What is life? Project funding of 9.8 million euro for the natural and life sciences

What are the basic principles of life? Seven research groups seeking answers to this question will receive around 9.8 million euro from the Volkswagen Foundation. Their scientific projects focus among others on embryonic development, nerve cell activities and the conversion of CO2 into organic compounds.

Life Volvox
The multicellular green algae Volvox aureus could serve as a model organism for applications in the funding initiative. (Photo: micro_photo - fotolia.com)

What is life? This question is at the heart of the funding initiative with which the Volkswagen Foundation supports research at the interface between the natural and life sciences. The required approach is assuming new significance as the formerly clear distinction between living organisms and non-living chemical and physical systems is becoming increasingly blurred. New methodological approaches are opening up, innovative fields of research such as synthetic biology or the fields of artificial intelligence and robotics are helping to gain new insights into the origin and development as well as the principles and characteristics of life.

A total of 95 applications for project funding were submitted in the second round of the initiative titled "Life? - A Fresh Scientific Approach to the Basic Principles of Life". They encompassed both individual projects as well as integrative and international cooperation. At its summer meeting, the Board of Trustees of the Volkswagen Foundation selected seven excellent proposals, which will now be supported with a total of 9.8 million euro.

Four granted projects are described in detail in an exemplary manner:

The Spark of Life: Initiation of Transcription in Embryos, and Recapitulating such in Synthetic Nuclei (rd. 1,5 Mio. Euro; Max-Planck-Institut für molekulare Zellbiologie und Genetik, Dresden)

The project focuses on the moment an embryo takes over control over its development and starts to use the instructions encoded in its DNA. The research groups aim to determine the physical principles that are involved in sparking life in the embryo and determine how the spark of life results in all other activities that underlie embryonic development.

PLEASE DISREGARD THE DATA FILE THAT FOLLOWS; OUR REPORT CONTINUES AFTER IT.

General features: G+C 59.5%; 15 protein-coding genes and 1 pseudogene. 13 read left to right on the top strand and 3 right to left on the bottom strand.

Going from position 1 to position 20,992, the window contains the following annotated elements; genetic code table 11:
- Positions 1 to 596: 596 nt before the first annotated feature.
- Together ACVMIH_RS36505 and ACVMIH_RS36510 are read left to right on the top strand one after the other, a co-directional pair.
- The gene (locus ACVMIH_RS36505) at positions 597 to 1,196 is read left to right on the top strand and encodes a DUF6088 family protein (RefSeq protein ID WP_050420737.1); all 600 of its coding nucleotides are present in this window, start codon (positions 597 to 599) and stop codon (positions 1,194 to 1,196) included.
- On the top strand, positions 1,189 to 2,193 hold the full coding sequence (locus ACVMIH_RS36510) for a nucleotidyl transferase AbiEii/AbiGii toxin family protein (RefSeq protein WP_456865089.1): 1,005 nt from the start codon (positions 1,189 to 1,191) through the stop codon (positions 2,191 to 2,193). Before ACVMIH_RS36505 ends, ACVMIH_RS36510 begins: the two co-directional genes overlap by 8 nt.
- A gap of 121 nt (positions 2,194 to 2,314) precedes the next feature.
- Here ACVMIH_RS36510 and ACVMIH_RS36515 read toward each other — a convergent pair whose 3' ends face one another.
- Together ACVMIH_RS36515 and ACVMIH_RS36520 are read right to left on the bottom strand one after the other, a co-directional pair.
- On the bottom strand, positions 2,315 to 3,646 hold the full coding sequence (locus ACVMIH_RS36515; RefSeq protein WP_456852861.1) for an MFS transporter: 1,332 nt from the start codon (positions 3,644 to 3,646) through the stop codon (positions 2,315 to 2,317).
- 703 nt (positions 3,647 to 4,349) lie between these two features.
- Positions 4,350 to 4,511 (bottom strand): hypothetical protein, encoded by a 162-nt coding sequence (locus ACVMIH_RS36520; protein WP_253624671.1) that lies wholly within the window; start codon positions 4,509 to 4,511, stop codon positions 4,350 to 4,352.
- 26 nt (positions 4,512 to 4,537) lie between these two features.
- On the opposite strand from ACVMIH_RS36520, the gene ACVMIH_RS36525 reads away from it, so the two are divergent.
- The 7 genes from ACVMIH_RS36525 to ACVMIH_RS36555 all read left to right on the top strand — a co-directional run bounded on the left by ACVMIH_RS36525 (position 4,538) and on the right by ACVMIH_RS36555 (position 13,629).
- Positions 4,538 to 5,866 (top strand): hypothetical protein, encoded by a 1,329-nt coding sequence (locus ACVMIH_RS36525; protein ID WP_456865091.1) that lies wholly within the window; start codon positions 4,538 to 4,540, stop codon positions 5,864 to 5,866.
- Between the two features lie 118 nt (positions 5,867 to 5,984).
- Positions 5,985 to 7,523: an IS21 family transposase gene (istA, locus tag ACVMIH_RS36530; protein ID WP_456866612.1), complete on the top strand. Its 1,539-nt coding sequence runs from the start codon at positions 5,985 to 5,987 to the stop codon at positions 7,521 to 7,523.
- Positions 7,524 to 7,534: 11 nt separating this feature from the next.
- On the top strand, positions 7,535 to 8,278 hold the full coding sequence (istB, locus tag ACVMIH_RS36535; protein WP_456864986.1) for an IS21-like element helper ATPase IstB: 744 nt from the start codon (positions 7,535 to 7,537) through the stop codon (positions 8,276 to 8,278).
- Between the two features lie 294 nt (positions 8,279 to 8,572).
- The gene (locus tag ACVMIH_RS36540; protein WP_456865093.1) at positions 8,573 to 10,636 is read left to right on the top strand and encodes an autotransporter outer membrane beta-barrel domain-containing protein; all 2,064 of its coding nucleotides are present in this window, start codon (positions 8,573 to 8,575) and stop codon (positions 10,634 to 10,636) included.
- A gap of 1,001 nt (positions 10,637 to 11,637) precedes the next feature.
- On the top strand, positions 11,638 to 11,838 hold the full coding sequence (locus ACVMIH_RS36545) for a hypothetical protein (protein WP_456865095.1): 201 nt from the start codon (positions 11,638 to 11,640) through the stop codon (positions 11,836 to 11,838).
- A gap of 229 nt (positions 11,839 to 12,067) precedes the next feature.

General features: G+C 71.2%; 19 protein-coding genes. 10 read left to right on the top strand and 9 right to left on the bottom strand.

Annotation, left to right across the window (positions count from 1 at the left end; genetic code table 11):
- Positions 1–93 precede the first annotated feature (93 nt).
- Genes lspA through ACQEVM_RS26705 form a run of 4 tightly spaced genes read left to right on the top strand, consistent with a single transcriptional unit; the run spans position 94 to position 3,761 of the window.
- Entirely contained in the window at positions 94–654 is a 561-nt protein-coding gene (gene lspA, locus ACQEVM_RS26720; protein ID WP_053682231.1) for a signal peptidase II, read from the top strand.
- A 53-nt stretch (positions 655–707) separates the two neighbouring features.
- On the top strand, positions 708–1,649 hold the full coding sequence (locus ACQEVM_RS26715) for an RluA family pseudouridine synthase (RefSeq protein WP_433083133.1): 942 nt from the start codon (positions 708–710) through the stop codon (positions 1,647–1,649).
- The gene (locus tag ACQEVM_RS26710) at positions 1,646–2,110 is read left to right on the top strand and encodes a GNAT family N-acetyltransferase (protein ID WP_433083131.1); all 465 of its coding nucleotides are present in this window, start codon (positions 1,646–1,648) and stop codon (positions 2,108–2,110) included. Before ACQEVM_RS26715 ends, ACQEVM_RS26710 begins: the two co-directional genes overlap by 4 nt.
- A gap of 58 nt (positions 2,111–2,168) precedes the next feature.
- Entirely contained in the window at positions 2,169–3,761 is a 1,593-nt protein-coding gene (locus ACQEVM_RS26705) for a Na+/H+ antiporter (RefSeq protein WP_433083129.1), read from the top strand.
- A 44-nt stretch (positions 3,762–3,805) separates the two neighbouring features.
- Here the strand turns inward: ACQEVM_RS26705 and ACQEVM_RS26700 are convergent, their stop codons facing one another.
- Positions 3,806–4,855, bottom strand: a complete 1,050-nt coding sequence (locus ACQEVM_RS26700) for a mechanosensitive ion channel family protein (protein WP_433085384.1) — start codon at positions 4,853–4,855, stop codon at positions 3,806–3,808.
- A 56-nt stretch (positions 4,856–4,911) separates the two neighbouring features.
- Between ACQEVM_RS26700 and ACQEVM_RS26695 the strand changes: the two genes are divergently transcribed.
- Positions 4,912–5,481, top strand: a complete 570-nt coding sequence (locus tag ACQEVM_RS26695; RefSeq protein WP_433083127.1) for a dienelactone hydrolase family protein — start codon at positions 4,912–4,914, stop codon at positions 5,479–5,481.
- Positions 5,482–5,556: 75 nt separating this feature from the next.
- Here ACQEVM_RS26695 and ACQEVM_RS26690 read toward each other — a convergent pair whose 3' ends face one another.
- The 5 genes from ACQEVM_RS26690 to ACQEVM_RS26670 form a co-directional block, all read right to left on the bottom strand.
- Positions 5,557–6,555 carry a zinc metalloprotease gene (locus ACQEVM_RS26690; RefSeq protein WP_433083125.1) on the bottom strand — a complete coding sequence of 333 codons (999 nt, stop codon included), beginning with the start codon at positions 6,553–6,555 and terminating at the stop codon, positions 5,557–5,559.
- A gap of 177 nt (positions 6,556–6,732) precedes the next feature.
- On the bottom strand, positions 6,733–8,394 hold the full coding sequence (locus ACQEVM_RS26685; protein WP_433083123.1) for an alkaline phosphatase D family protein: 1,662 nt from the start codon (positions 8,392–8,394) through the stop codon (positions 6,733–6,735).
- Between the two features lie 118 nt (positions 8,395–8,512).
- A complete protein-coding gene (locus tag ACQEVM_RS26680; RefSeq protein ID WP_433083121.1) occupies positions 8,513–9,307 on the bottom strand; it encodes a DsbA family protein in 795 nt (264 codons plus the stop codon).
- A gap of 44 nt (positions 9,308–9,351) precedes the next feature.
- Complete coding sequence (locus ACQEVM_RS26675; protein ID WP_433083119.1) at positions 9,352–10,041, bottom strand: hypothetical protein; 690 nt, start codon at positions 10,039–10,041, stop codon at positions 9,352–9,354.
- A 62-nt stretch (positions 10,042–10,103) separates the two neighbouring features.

We are Many – in Search of Principles that Enable Multicellular Life (rd. 1,4 Mio. Euro; Max-Planck-Institut für molekulare Zellbiologie und Genetik, Dresden; University of Oxford, GB; Stanford University, USA)

With the interdisciplinary project the researchers tackle the question of how cells organize into organisms as "societies of cells". How do the myriad cells within a single animal cooperate or compete with each other, and how are potential conflicts between them resolved to produce functioning, healthy "individuals"? With the help of the planarian worm – an extraordinary model organism having very large numbers of highly potent stem cells – the international research team will obtain new insights into the existence of multi-cellular life.

Bringing Inorganic Carbon to Life with Artificial CO2-Fixation in a Minimal Cell (about 1.5 million Euro, Max Planck Institute for Terrestrial Microbiology, Marburg, University of Marburg, J. Craig Venter Institute, USA)

Designer cells, also called minimal cells, should be reprogrammed to develop a completely new way to bind and convert CO2. This new pathway can serve as an alternative to naturally occurring CO2 conversion pathways, such as those occurring during plant photosynthesis. The new routes of CO2 make it easy to produce organic compounds that we need in our daily lives, such as the production of food, fuel and pharmaceuticals directly from CO2. The fundamental property of life, to convert inanimate carbon into organic compounds, is therefore to be researched, imitated and even reinvented.

Genome SCRaMbLEing: An Experimental Approach to Understand Life's Organization at a Molecular Level (about 1.3 million Euro, European Molecular Biology Laboratory, Heidelberg, University of Manchester, UK)

Why is the genome of a living being organized as we find it in nature? Why have genomes formed as they are - and how could they have formed differently? These principles, which regulate the organization of life on a fundamental level, are the focus of the research project. Today, whole genomes can be replaced by man-made DNA, which can be used to explore what can be achieved with these building blocks of life. Using a process called SCRaMbLE, the genome of the fully synthetic yeast Saccharomyces cerevisiae 2.0 can be completely redesigned on demand. This option is used by the research group to study various processes that are stored in the DNA of an organism. For example, they want to clarify when genomes will become so different that new species will emerge.

The next deadline for applications for funding within the initiative is October 9, 2018. Researchers can apply for up to 1.5 million euros over a period of up to five years.

Link to the funding initiative "Life? - A Fresh Scientific Approach to the Basic Principles of Life".